You can do this by performing integer division by 10 rounding up, and then multiplying the result by 10.

To divide `A` by `B` rounding up, add `B - 1` to `A` and then divide it by `B` using "ordinary" integer division

``````Q = (A + B - 1) / B
``````

So, for your specific problem the while thing together will look as follows

``````A = (A + 9) / 10 * 10
``````

This will "snap" `A` to the next greater multiple of 10.

The need for the division and for the alignment comes up so often that normally in my programs I'd have macros for dividing [unsigned] integers with rounding up

``````#define UDIV_UP(a, b) (((a) + (b) - 1) / (b))
``````

and for aligning an integer to the next boundary

``````#define ALIGN_UP(a, b) (UDIV_UP(a, b) * (b))
``````

which would make the above look as

``````A = ALIGN_UP(A, 10);
``````

P.S. I don't know whether you need this extended to negative numbers. If you do, care should be taken to do it properly, depending on what you need as the result.

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+1 This is the only integer-arithmetic solution so far that actually works when n=10 without an extra conditional test. – Greg Hewgill Mar 8 '10 at 18:27
Well, this is actually a rather well-known and widely used idiom. I'm surprized I was the first to mention it. – AnT Mar 8 '10 at 18:39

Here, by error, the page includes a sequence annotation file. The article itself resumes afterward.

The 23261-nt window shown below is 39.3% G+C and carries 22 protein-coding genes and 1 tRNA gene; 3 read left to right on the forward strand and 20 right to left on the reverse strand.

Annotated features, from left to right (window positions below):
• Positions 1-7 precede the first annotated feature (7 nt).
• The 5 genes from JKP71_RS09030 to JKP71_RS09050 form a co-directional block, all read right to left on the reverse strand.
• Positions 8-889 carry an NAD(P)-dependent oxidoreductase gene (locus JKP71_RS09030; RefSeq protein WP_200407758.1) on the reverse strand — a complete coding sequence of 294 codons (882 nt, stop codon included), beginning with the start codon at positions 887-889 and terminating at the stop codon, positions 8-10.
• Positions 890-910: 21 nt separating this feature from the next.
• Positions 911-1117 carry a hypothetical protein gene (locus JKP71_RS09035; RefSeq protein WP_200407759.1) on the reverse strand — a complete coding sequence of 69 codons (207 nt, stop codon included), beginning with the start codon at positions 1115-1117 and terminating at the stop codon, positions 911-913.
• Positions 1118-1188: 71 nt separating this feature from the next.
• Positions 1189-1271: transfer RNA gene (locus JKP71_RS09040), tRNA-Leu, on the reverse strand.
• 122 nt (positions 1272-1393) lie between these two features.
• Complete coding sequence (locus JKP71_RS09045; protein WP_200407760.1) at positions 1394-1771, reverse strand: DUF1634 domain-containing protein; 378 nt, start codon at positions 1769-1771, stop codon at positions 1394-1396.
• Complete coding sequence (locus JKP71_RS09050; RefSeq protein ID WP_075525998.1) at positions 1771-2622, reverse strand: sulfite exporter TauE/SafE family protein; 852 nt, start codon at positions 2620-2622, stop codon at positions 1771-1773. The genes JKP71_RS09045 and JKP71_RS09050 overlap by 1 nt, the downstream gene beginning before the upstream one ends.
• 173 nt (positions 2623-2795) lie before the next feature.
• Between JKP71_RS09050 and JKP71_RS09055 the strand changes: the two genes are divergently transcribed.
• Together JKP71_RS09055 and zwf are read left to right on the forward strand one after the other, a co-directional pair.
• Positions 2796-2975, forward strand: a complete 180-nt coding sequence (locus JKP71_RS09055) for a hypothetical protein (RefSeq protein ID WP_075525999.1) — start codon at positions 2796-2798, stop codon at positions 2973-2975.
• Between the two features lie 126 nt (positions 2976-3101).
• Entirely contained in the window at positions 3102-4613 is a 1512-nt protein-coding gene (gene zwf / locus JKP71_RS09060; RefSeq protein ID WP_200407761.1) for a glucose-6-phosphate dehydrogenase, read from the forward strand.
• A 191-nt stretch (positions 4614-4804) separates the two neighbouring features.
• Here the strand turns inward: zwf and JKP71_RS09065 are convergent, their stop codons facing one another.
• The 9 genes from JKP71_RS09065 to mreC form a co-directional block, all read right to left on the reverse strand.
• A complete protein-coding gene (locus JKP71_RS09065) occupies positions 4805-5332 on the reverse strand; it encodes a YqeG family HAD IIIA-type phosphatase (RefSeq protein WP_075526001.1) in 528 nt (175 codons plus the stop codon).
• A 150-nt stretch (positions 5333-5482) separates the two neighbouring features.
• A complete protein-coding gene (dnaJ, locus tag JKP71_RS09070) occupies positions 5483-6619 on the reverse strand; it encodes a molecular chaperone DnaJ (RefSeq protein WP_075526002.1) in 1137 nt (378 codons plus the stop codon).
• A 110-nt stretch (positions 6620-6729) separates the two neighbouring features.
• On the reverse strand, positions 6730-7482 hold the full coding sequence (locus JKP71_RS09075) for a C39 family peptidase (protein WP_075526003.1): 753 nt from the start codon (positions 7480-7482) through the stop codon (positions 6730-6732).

Me too. I'm surprised at the number of answers that were actually wrong to start with (the n=10 case was specifically mentioned in the question, too). – Greg Hewgill Mar 8 '10 at 18:43

What about `((n + 9) / 10) * 10` ?

Yields 0 => 0, 1 => 10, 8 => 10, 29 => 30, 30 => 30, 31 => 40

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This seems to be the simplest solution. – Stefan Kendall Mar 8 '10 at 19:25
Er... `(n + 9) / 10` yields `8 => 1`, not `8 => 10` as you state in your post. You probably forgot to multiply the result back by `10`. – AnT Mar 8 '10 at 19:38
@ AndreyT: >.< thanks for catching my typo. – bta Mar 8 '10 at 19:58
+1: Good answer. I have used it recently in a bitset implementation. Q: If a word can hold 32 bits, how many words are required to hold 'n' bits (n>=0)? A: (n+31)/32 – Arun Mar 10 '10 at 1:03

``````N=41
N+=9   // Add 9 first to ensure rounding.